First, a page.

Adam
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Use of Apostrophes - FAQs vs FAQ's
Accepted answer
8 votes

FAQ is an acronym for Frequently Asked Questions. It's not possessive, not a contraction, doesn't have any foreign origins and is not used to indicate stress, so I write FAQs. For more information ...

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Distinction: "What can I do you for?" vs. "What can I do for you?"
5 votes

From a textual standpoint, it's an informal expression. The colloquial inversion of the more standard wording is common in various regions of the U.S., including the South and rural areas to the west. ...

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Under what circumstances is the construction "whose each" grammatical?
4 votes

It doesn't really work well in contemporary English. Whose and each are both determiners, which both expect a noun to follow. Granted, they each act like adjectives, and you can often use more than ...

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Which is correct here: "who has" or "with"?
4 votes

They're both fine. You could switch it up and use both for the sake of repetition and variation. One just uses a relative clause to describe the speaker where the other uses a prepositional phrase. ...

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Usage of "before" in "I watched the sequel before the original movie"
3 votes

Sounds fine to me. Before can be a preposition, a conjunction or an adverb. Before watching makes it a clearer case for being an adverb, whereas before the original makes it a clearer case for being ...

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What does the abbreviation "con" mean in the following context?
3 votes

It's not actually an abbreviation Look at entries for pros and cons under either pro or con in a dictionary. Where pros are the good things about someone or something, cons are the qualities that get ...

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“On the lake” vs. “in the lake”
2 votes

Definitely on the lake. If you're in the lake, you're probably swimming, sinking or otherwise submerged. Think of it like floating on top of since the emphasis of boating is staying afloat and ...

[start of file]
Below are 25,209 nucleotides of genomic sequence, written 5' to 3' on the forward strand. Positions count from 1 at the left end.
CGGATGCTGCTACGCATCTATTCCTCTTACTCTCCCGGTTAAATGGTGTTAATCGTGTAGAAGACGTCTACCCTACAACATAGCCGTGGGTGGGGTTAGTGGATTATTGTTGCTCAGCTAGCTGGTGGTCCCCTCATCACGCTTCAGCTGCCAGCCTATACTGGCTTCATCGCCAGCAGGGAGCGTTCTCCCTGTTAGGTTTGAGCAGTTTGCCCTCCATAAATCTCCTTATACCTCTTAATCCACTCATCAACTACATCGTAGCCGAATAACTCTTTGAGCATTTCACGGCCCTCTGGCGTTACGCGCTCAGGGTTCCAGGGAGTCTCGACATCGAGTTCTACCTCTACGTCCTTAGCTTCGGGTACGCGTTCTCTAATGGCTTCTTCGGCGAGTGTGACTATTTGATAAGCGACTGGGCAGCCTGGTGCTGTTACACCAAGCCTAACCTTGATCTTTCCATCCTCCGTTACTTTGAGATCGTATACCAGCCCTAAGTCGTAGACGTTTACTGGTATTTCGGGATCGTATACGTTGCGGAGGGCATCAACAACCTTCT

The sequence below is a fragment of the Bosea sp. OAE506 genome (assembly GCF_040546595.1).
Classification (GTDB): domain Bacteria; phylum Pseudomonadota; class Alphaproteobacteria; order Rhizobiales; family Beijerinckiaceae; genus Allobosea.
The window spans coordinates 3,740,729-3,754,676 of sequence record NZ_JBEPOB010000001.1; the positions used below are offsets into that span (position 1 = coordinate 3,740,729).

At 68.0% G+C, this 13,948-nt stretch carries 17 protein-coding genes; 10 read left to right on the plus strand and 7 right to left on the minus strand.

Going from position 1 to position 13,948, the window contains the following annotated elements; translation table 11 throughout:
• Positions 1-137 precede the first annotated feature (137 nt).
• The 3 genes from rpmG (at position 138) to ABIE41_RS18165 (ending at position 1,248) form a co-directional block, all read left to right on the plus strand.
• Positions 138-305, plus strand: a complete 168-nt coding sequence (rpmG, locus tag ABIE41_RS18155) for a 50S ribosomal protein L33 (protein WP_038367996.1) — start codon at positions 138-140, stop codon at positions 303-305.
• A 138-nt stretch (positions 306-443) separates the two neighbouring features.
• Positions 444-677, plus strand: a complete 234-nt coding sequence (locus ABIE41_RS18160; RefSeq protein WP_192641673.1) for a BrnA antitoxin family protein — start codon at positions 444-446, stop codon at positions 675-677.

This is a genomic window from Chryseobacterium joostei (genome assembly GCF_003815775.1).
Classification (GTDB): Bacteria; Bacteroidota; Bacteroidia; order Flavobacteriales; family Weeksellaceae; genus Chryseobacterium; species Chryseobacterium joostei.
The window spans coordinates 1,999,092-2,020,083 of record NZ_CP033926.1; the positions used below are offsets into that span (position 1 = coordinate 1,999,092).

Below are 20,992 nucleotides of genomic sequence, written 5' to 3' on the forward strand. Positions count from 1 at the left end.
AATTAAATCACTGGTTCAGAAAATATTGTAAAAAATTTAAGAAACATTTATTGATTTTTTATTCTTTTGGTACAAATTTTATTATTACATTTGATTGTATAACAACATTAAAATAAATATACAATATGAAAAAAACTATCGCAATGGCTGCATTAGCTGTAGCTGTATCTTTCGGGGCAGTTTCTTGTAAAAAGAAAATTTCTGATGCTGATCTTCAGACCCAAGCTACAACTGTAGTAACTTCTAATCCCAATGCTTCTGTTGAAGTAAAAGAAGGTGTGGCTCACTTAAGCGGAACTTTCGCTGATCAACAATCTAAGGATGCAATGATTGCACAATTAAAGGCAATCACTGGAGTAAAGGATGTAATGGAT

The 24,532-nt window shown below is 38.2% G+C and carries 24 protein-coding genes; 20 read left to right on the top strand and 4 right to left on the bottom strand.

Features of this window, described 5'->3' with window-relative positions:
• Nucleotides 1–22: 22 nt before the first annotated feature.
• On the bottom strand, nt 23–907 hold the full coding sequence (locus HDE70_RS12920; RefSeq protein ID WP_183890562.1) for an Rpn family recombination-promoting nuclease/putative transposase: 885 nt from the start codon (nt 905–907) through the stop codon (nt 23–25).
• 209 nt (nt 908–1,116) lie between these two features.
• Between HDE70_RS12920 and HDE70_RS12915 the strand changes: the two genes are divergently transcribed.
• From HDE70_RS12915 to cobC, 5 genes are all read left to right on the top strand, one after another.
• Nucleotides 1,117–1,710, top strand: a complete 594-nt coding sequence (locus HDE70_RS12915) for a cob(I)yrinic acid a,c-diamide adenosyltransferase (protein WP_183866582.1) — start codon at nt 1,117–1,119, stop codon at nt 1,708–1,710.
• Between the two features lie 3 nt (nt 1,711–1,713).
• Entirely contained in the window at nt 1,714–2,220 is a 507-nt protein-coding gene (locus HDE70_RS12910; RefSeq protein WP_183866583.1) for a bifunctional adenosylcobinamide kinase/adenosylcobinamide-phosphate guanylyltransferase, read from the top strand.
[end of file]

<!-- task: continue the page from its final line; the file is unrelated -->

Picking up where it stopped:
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to look into to find vs to look up?
Accepted answer
1 votes

Number 2 is better than number 1. First the syntactic: look into finding ml files rather than look into to find --This suggestion corrects the infinitive of to find with the gerund of finding, since ...

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A word or phrase for "temporarily not working"
1 votes

Try focusing on location and be vague about it, focusing on where the person is not. You can probably get more specific if you know the party you're talking to and are sure that they aren't creepy. "...

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Is there a name for spelling differences in words like _grey/gray_, _color/colour_, etc.?
1 votes

Alternate spellings or spelling variants--I prefer alternate spelling but see notes below for which is more common where. The title of this post lists some British and American variations in spelling. ...

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How can you distinguish between different meanings of the verb "to know" in English?
1 votes

Sounds like a saber vs. conocer topic (i.e., Spanish). You might try a bilingual dictionary online to meet the particulars of the language pair you are dealing with. I like the Collins Reverso ...

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General rules for identifying conditional sentences?
0 votes

Come to me, and I'll give you a fight you'll never forget. The subject of the example sentence above is you because a 2nd person command forms the conditional clause (subjects get dropped with ...

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X should have Y to Z (in the past)
0 votes

It would mean the same thing. In order to can usually be reduced to just to, and in order not to can often be substituted with to or in order to, followed by an antonym for the subsequent verb. As ...

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What’s the opposite of “singleton”?
0 votes

In the mathematical sense, I'd say a member of a set and use some quantifier to describe the size of the set. Extending that to other definitions: one of three siblings, a spouse (implying a married ...

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Does "turning down the air conditioning" make it warmer or colder?
0 votes

Turn down the thermostat or crank up the AC to make it colder. I would take the statement to mean "turn down the power to the air conditioner" and would probably opt for the fan settings first off ...

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What's the correct usage of this sentence?
0 votes

Again, both are fine from a grammatical/syntactic standpoint, and the meaning is the same. Nevertheless, I'll try to shed some light on the topic. Had you been there, you would have understood. If ...

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How to describe the various ways in which one can experience something?
0 votes

I'd go with excitement/exciting/exited or any of the spectacular choices below in italics: Part of the excitement of role-playing games comes from the chance to be cool like all the popular kids who ...

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